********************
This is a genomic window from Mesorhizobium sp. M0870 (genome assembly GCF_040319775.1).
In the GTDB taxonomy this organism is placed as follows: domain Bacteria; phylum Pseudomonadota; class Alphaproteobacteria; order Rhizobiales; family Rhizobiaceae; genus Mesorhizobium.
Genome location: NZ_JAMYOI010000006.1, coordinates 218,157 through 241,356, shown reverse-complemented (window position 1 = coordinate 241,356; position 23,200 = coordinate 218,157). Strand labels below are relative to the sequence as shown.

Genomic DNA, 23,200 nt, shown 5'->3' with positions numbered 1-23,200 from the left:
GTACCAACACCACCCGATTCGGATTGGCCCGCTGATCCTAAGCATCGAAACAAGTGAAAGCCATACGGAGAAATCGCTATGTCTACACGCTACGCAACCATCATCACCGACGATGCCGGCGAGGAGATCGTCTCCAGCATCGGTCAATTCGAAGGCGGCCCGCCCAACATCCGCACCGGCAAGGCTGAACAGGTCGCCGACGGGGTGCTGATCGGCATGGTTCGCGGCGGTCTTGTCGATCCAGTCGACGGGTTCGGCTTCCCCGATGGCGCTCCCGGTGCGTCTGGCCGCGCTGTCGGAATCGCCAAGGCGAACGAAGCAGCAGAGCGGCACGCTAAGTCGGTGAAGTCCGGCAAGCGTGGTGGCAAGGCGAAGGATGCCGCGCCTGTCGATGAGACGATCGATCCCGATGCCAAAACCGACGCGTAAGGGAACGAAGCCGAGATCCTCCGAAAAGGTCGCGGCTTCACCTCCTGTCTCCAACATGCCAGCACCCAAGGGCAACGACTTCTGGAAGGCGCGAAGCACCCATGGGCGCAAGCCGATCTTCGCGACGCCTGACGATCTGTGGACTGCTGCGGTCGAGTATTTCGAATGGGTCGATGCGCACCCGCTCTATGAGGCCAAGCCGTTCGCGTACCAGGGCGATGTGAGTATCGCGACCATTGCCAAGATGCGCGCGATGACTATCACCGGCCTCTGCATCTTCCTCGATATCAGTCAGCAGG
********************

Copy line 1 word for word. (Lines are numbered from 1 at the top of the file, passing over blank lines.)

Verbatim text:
This is a genomic window from Mesorhizobium sp. M0870 (genome assembly GCF_040319775.1).